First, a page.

Alabama Holocaust Survivors Share Stories of Survival
Darkness into Life: Alabama Holocaust Survivors through Photography and Art
Central Library, 2100 Park Place
4th Floor Gallery during regular business hours
February 23-April 8
Free and open to the public
The Birmingham Holocaust Education Committee and the Birmingham Public Library (BPL) present Darkness into Life: Alabama Holocaust Survivors through Photography and Art. The collection will be on display at BPL beginning February 23 through April 8.
The photography of Becky Seitel and art of Mitzi J. Levin provide intimate glimpses into the memories of twenty Alabama Holocaust survivors. Seitel and Levin spent hours listening to each survivor’s stories, beginning with their lives before occupation and imprisonment, and continuing to their lives in Birmingham, Huntsville, Montgomery, Mobile, and Opelika. Survivor biographies and maps accompany the paintings and photographs, providing an additional historical dimension to the exhibit. School and special group tours are encouraged to visit. Please contact Mia Rutledge at (205) 226-3604 for more information.
The Birmingham Holocaust Education Center will also host five talks and screen a film in March at the Birmingham Public Library. All six programs are in conjunction with the Darkness into Life gallery show. Each begins at noon and will be held in the Arrington Auditorium. All are free and open to the public.
Wednesday, March 2 at noon in the Arrington Auditorium
In the Footsteps of the Holocaust
Ms. Ann Mollengarden, Education Coordinator for the Birmingham Holocaust Education Committee and the Alabama Holocaust Commission, will speak about her recent trip to Germany and Poland with the Jewish Foundation for the Righteous, in which she traced the evolution of Nazism and its genocidal policies, and had the privilege of meeting over fifty rescuers.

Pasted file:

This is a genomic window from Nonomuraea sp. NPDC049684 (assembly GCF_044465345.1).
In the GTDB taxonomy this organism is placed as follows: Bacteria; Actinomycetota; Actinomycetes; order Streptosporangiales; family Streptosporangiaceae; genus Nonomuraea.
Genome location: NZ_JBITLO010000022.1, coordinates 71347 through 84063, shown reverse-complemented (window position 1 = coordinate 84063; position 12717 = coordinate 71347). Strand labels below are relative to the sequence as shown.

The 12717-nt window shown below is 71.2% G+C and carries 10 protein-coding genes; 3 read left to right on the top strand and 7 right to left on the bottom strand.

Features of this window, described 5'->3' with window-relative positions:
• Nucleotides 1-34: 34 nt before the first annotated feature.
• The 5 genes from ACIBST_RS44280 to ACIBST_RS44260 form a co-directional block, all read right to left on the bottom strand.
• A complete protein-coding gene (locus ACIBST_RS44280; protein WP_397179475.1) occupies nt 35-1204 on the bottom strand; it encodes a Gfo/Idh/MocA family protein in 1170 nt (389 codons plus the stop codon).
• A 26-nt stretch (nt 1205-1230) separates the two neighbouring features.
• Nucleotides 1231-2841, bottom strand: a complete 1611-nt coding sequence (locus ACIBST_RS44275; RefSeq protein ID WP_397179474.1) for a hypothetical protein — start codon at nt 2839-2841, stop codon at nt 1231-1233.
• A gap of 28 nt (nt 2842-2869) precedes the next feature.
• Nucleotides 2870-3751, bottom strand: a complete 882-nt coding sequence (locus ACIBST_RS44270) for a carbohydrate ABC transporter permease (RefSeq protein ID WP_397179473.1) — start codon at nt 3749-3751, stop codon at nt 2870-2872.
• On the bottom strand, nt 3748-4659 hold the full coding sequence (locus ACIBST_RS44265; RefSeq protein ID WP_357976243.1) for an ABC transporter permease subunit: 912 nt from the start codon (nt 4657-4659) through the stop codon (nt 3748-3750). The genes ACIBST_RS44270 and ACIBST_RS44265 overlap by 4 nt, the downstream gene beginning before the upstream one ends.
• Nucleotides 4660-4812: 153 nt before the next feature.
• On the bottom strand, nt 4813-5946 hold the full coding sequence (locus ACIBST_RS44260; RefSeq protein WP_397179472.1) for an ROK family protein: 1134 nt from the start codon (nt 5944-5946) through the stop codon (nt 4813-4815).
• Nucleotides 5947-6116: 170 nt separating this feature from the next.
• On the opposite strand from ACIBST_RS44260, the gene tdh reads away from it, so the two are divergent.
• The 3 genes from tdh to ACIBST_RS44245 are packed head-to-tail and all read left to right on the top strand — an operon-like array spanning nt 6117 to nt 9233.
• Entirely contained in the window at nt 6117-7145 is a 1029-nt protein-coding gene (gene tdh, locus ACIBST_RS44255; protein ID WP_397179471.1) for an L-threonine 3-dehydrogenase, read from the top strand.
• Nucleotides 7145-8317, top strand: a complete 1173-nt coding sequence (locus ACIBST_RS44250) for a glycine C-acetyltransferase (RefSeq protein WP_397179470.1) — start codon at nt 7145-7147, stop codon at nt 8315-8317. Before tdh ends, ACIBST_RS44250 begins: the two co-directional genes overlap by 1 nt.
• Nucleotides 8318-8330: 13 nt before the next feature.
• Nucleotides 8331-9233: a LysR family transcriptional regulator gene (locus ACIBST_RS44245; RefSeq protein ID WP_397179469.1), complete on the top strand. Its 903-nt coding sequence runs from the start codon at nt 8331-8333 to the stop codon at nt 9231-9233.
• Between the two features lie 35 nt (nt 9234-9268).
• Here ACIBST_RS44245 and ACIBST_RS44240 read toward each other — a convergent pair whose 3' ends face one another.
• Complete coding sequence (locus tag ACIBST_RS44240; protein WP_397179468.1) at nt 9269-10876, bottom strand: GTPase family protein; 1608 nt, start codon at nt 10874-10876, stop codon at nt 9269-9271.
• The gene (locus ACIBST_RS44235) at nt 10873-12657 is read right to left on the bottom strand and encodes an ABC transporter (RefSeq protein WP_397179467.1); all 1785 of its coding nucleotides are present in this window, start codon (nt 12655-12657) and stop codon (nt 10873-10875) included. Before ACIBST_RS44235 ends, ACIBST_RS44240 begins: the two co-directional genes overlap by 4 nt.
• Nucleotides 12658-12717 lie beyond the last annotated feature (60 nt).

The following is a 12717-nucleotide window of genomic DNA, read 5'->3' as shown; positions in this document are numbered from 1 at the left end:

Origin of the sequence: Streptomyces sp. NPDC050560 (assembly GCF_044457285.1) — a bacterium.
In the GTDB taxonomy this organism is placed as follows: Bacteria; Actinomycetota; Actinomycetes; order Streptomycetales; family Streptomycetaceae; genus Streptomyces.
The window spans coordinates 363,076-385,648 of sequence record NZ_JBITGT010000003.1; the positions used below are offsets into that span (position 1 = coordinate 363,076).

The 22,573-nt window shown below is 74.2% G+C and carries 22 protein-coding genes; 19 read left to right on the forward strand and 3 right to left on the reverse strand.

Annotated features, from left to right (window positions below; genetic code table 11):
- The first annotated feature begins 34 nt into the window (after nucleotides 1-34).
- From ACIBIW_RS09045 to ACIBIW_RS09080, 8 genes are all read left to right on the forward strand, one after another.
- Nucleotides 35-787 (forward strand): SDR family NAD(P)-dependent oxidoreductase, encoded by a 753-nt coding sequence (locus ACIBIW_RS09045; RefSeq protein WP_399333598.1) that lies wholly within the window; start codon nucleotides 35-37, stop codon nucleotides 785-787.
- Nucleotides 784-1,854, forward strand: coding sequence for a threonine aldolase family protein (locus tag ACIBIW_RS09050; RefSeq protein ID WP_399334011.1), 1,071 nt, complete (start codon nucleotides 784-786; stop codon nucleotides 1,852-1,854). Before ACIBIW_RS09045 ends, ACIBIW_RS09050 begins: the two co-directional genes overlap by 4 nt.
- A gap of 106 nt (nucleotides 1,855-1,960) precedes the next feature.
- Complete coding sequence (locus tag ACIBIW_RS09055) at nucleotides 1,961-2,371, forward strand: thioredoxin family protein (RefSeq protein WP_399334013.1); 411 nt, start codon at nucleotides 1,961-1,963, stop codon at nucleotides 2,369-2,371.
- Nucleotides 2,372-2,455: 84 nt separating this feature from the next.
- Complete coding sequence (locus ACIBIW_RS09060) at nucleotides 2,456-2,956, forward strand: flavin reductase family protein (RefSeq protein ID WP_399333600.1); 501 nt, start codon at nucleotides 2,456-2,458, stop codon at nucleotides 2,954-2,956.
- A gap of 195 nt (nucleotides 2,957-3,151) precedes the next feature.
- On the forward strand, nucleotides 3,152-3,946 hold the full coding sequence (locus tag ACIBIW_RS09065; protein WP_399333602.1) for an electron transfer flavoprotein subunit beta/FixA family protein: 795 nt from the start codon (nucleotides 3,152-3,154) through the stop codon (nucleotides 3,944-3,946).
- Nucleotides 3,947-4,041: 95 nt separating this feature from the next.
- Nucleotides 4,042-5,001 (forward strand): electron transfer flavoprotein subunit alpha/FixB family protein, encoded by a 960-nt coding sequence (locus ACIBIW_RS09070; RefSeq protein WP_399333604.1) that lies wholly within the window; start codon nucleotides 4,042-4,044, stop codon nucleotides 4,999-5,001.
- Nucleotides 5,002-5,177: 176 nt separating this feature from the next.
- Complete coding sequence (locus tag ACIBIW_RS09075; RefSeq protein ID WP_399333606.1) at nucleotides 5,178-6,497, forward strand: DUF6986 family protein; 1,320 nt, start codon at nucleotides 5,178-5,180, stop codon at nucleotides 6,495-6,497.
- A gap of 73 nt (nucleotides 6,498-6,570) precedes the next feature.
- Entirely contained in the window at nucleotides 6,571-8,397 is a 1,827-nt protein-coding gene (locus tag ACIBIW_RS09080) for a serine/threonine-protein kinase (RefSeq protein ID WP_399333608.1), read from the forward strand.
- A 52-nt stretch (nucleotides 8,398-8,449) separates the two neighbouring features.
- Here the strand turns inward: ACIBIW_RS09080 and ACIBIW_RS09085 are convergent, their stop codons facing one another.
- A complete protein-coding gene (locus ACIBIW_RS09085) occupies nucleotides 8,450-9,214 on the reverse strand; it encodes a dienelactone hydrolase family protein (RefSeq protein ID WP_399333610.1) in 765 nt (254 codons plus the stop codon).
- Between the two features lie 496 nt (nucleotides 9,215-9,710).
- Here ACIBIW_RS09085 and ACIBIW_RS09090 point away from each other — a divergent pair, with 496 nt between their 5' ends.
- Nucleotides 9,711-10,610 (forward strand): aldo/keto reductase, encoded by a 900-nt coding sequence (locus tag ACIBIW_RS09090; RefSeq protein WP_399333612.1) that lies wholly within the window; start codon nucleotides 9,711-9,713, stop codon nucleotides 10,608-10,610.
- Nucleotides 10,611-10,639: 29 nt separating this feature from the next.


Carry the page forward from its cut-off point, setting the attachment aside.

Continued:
Wednesday, March 9 at noon in the Arrington Auditorium
A Reluctant Journey from Vienna to New York
Dr. Robert Adler will speak about the development of the Holocaust in Austria, focusing on his father's personal experience before, during, and after his capture by the Nazis as well as his eventual arrival in the United States. He will also speak about the role of the Catholic Church, and particularly the role of Pope Pius XII, in the rise of the Third Reich and the spread of Nazism in Europe, contrasted with the Pope and the Vatican's aid to Jews escaping the Holocaust.
Wednesday, March 16 at noon in the Arrington Auditorium
New Themes on Anti-Semitism
Mr. Maury Shevin, attorney and member of the Alabama Holocaust Commission, will speak about anti-Semitism in both its historical and current forms. His presentation will discuss some of the more alarming forms, including the notion that Zionism is racism, and the way in which the president of Iran and other Holocaust deniers are welcomed into the fraternity of nations.
Sunday, March 20 3:00 p.m. in the Arrington Auditorium
Children of the Holocaust
Nine Birmingham Holocaust survivors share their stories of despair, endurance, and survival in Nazi Germany, and their arrival in the United States. The stories are powerful and compelling, but the fact that these are narrated by the survivors themselves makes them a testament to the events of the time. This documentary makes use of original photographs and footage taken during the years of the Holocaust, creating a powerful historical record.
Wednesday, March 23 at noon in the Arrington Auditorium
Survivors Stories: Anniston, Temple Beth El, and the Holocaust
Sherry Blanton, Guardian of Remembrance for the Birmingham Holocaust Education Committee, will discuss the congregation of Temple Beth-El in Anniston. Founded in 1888, sixteen of its members were Holocaust survivors. The program will chronicle their lives.
Wednesday, March 30 at noon in the Arrington Auditorium
A Holocaust Survivor Speaks
Wednesday, March 30
Max Herzel, Holocaust survivor and member of the Birmingham Holocaust Education Committee and the Alabama Holocaust Commission, will discuss how he and his family escaped the German invasion of their home city of Antwerp, Belgium and sought refuge in France. Soon after their arrival, the Herzels, along with other Jews, were rounded up and faced harrowing experiences for five years.